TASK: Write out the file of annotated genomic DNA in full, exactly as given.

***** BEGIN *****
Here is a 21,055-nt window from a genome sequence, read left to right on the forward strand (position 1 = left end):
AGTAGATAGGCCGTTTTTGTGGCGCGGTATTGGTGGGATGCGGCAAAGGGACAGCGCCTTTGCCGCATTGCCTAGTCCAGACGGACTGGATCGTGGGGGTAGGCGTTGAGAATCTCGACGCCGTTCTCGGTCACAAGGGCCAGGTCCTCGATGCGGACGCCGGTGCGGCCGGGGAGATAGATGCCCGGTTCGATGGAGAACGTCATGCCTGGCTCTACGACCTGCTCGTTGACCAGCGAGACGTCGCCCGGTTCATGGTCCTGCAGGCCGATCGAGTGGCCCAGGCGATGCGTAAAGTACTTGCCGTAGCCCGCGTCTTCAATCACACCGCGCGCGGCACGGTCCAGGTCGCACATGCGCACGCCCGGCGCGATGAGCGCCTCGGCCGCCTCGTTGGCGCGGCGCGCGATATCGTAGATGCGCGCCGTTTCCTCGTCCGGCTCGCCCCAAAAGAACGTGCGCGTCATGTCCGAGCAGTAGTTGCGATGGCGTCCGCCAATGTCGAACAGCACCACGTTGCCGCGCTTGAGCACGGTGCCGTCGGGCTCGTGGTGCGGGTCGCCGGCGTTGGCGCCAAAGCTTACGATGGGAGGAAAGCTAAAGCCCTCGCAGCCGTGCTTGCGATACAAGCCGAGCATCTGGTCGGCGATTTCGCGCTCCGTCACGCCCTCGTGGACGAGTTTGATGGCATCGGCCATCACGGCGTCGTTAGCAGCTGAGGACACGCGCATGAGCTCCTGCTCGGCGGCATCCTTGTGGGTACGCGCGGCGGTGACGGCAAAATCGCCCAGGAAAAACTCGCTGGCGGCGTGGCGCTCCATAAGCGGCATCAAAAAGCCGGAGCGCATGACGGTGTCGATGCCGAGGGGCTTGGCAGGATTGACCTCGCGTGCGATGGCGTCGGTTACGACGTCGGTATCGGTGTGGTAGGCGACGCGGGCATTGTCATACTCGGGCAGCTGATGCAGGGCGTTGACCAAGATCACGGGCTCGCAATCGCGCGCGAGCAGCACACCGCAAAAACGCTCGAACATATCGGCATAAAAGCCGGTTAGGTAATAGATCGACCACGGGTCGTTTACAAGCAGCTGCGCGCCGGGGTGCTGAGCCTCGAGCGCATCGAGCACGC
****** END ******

Here is a 21,055-nt window from a genome sequence, read left to right on the forward strand (position 1 = left end):
AGTAGATAGGCCGTTTTTGTGGCGCGGTATTGGTGGGATGCGGCAAAGGGACAGCGCCTTTGCCGCATTGCCTAGTCCAGACGGACTGGATCGTGGGGGTAGGCGTTGAGAATCTCGACGCCGTTCTCGGTCACAAGGGCCAGGTCCTCGATGCGGACGCCGGTGCGGCCGGGGAGATAGATGCCCGGTTCGATGGAGAACGTCATGCCTGGCTCTACGACCTGCTCGTTGACCAGCGAGACGTCGCCCGGTTCATGGTCCTGCAGGCCGATCGAGTGGCCCAGGCGATGCGTAAAGTACTTGCCGTAGCCCGCGTCTTCAATCACACCGCGCGCGGCACGGTCCAGGTCGCACATGCGCACGCCCGGCGCGATGAGCGCCTCGGCCGCCTCGTTGGCGCGGCGCGCGATATCGTAGATGCGCGCCGTTTCCTCGTCCGGCTCGCCCCAAAAGAACGTGCGCGTCATGTCCGAGCAGTAGTTGCGATGGCGTCCGCCAATGTCGAACAGCACCACGTTGCCGCGCTTGAGCACGGTGCCGTCGGGCTCGTGGTGCGGGTCGCCGGCGTTGGCGCCAAAGCTTACGATGGGAGGAAAGCTAAAGCCCTCGCAGCCGTGCTTGCGATACAAGCCGAGCATCTGGTCGGCGATTTCGCGCTCCGTCACGCCCTCGTGGACGAGTTTGATGGCATCGGCCATCACGGCGTCGTTAGCAGCTGAGGACACGCGCATGAGCTCCTGCTCGGCGGCATCCTTGTGGGTACGCGCGGCGGTGACGGCAAAATCGCCCAGGAAAAACTCGCTGGCGGCGTGGCGCTCCATAAGCGGCATCAAAAAGCCGGAGCGCATGACGGTGTCGATGCCGAGGGGCTTGGCAGGATTGACCTCGCGTGCGATGGCGTCGGTTACGACGTCGGTATCGGTGTGGTAGGCGACGCGGGCATTGTCATACTCGGGCAGCTGATGCAGGGCGTTGACCAAGATCACGGGCTCGCAATCGCGCGCGAGCAGCACACCGCAAAAACGCTCGAACATATCGGCATAAAAGCCGGTTAGGTAATAGATCGACCACGGGTCGTTTACAAGCAGCTGCGCGCCGGGGTGCTGAGCCTCGAGCGCATCGAGCACGC